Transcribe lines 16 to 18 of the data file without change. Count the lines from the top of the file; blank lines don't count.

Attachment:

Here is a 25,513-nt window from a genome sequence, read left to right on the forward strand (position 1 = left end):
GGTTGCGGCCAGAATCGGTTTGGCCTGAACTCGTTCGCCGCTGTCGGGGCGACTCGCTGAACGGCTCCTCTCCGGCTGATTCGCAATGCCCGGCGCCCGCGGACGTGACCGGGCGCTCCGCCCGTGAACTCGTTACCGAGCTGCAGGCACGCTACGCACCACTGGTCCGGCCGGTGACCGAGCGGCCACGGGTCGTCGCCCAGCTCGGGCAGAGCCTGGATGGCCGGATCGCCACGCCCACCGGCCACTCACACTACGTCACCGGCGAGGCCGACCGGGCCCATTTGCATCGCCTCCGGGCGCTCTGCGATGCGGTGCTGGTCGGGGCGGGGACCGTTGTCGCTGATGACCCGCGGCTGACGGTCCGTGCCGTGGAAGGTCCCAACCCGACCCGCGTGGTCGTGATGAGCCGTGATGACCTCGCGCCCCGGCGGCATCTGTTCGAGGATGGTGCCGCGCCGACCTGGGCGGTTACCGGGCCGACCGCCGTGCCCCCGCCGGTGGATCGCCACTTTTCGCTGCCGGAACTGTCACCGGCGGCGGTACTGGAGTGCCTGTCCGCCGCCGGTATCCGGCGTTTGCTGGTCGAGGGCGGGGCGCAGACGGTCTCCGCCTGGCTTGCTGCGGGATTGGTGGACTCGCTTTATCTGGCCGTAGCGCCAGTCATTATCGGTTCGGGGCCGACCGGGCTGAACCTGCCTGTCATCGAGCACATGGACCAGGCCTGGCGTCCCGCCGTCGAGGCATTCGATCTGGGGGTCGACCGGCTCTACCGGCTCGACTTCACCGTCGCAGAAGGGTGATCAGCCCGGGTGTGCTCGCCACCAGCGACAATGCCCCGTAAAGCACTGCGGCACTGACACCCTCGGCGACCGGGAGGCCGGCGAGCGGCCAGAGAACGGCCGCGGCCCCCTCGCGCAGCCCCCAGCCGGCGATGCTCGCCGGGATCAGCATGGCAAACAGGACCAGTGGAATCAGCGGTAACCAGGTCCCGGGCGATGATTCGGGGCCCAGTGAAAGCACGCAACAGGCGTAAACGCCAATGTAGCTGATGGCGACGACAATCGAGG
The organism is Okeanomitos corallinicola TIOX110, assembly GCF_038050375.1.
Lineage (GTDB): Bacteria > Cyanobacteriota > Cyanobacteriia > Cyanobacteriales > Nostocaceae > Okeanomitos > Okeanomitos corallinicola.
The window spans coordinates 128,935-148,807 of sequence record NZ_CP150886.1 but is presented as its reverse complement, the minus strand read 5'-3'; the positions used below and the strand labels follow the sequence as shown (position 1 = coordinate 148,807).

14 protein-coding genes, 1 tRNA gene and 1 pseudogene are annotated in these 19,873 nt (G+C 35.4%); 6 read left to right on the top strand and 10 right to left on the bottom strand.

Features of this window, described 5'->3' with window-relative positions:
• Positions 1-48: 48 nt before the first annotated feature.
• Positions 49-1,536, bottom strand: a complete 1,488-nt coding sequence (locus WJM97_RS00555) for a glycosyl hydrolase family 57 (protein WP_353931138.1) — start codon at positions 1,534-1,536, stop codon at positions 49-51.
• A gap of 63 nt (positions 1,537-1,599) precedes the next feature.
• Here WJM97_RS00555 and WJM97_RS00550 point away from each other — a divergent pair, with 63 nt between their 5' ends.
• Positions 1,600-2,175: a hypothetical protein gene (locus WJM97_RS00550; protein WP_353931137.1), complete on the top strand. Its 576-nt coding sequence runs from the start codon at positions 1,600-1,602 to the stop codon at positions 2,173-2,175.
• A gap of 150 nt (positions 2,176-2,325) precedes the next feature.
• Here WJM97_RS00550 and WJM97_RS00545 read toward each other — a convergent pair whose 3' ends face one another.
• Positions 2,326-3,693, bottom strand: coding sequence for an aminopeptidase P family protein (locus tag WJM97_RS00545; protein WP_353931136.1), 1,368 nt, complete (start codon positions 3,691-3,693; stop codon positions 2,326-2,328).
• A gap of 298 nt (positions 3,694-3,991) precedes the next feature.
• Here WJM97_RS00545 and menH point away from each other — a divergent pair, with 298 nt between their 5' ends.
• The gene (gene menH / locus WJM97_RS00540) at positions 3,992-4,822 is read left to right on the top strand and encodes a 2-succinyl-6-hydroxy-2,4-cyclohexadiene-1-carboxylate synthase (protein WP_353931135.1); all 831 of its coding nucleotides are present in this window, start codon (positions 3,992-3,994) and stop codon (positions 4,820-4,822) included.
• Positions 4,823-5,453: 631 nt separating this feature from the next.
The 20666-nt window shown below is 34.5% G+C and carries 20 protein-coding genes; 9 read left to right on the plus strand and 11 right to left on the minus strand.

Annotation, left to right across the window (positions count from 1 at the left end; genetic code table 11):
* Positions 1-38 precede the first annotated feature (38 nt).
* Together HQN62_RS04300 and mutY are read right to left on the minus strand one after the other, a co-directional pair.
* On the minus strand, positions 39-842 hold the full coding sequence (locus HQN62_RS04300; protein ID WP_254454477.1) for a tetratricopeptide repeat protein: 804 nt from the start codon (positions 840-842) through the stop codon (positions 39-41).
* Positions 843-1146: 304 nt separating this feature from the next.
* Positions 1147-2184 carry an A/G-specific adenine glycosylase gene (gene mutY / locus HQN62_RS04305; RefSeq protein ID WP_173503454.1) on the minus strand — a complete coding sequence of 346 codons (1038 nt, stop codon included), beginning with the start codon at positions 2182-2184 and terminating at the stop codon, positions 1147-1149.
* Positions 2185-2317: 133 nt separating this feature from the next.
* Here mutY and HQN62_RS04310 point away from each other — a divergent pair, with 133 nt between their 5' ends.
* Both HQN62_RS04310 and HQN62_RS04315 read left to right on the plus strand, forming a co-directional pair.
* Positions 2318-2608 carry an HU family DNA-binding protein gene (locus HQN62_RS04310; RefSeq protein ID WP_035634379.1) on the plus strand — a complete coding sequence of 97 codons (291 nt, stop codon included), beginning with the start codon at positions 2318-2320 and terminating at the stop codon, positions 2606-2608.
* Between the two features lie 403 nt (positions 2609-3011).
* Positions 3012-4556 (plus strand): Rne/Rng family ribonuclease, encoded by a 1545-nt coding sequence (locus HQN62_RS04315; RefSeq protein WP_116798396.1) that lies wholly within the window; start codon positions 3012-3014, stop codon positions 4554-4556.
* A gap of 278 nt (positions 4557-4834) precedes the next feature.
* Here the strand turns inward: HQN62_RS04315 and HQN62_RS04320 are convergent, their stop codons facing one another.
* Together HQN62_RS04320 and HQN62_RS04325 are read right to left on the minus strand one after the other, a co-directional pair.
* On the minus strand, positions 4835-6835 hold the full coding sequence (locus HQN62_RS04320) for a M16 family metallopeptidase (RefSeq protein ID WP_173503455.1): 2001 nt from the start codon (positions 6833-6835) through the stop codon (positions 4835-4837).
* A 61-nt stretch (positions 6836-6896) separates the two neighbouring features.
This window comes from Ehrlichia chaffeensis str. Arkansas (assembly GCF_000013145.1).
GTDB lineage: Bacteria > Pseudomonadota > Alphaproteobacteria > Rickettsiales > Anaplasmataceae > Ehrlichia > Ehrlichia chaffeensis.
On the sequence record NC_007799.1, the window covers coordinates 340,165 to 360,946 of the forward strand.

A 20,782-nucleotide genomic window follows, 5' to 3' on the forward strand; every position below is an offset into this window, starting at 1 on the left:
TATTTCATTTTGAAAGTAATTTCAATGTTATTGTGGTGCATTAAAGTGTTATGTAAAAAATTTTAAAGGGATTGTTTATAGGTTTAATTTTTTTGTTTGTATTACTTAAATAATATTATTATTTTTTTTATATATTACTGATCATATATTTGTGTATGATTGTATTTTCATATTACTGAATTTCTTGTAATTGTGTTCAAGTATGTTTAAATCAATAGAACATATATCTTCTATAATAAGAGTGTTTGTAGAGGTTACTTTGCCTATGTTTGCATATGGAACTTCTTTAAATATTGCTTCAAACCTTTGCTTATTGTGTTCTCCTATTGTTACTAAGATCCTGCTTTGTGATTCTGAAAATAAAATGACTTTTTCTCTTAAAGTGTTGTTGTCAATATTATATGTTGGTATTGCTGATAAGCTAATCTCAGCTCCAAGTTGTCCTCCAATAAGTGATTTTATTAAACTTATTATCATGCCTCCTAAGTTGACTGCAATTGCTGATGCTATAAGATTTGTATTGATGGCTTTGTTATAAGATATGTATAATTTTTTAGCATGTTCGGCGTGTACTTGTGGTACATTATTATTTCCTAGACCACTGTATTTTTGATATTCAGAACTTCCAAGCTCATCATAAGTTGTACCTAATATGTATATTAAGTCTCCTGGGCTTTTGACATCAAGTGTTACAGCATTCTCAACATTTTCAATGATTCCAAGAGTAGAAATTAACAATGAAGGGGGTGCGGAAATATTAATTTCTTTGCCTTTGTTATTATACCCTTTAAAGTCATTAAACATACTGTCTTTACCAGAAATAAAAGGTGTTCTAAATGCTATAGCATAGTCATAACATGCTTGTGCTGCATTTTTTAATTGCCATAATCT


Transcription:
• A gap of 298 nt (positions 3,694-3,991) precedes the next feature.
• Here WJM97_RS00545 and menH point away from each other — a divergent pair, with 298 nt between their 5' ends.
• The gene (gene menH / locus WJM97_RS00540) at positions 3,992-4,822 is read left to right on the top strand and encodes a 2-succinyl-6-hydroxy-2,4-cyclohexadiene-1-carboxylate synthase (protein WP_353931135.1); all 831 of its coding nucleotides are present in this window, start codon (positions 3,992-3,994) and stop codon (positions 4,820-4,822) included.